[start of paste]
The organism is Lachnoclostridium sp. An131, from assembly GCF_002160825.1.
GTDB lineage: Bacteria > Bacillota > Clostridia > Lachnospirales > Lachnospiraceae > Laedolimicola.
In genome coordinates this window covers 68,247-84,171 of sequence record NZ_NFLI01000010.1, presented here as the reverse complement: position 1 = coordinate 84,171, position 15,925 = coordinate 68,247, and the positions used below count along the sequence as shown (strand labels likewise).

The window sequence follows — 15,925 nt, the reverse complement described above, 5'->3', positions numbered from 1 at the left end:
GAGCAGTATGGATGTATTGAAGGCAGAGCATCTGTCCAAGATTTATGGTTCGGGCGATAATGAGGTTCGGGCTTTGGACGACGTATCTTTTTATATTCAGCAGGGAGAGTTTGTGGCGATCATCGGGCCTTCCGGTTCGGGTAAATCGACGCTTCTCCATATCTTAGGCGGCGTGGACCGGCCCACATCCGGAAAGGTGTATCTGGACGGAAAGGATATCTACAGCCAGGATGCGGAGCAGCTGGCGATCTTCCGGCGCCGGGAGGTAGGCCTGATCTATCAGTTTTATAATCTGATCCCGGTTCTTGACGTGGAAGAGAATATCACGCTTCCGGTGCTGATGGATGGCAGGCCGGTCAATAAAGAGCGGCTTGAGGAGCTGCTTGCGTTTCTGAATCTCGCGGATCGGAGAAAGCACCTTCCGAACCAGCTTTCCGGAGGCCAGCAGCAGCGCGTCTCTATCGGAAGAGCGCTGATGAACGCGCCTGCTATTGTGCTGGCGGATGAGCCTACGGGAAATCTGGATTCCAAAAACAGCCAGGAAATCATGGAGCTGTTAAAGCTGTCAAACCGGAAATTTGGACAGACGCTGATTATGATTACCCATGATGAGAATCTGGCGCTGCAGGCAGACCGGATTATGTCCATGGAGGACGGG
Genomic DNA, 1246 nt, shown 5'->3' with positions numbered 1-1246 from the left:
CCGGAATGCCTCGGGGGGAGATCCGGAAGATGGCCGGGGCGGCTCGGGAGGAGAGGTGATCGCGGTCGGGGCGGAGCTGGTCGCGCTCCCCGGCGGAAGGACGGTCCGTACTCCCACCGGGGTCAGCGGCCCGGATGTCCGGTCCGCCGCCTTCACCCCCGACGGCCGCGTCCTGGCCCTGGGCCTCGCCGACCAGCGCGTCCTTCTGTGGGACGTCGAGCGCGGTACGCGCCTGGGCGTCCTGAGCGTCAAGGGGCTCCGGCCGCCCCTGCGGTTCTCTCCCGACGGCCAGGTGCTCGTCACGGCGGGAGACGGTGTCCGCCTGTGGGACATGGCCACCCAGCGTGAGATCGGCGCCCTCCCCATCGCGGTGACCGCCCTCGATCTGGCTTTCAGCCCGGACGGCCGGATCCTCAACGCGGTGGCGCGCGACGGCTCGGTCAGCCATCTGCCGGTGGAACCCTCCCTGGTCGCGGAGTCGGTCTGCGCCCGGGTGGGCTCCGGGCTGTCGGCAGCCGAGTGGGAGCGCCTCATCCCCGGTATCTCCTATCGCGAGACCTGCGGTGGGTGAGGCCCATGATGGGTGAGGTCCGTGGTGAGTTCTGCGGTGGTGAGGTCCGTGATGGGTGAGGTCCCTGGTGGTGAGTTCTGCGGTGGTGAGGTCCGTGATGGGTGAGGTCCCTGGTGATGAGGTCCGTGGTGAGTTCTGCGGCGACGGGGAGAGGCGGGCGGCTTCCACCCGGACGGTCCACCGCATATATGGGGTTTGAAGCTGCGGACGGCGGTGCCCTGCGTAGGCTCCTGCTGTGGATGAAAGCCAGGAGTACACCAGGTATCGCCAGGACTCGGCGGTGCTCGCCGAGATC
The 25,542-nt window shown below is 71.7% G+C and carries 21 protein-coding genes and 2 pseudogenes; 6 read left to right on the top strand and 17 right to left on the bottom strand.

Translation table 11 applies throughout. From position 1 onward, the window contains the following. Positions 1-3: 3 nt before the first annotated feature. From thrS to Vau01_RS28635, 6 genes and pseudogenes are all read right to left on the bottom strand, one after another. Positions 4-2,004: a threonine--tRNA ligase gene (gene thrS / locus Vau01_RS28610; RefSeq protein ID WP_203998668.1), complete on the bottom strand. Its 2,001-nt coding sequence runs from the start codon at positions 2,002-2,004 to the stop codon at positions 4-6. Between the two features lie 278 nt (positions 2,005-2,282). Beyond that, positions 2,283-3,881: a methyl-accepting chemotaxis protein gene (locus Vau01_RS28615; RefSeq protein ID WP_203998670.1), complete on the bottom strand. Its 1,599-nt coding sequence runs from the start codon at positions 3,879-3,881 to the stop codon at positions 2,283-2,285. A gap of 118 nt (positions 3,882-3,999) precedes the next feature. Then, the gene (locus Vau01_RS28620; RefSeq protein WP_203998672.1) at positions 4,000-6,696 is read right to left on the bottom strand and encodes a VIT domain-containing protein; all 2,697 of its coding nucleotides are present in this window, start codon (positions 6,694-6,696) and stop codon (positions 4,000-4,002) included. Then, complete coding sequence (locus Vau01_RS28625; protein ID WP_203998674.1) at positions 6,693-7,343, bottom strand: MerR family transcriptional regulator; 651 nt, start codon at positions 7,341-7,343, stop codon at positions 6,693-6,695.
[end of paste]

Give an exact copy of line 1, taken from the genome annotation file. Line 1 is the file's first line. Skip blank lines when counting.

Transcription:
The organism is Lachnoclostridium sp. An131, from assembly GCF_002160825.1.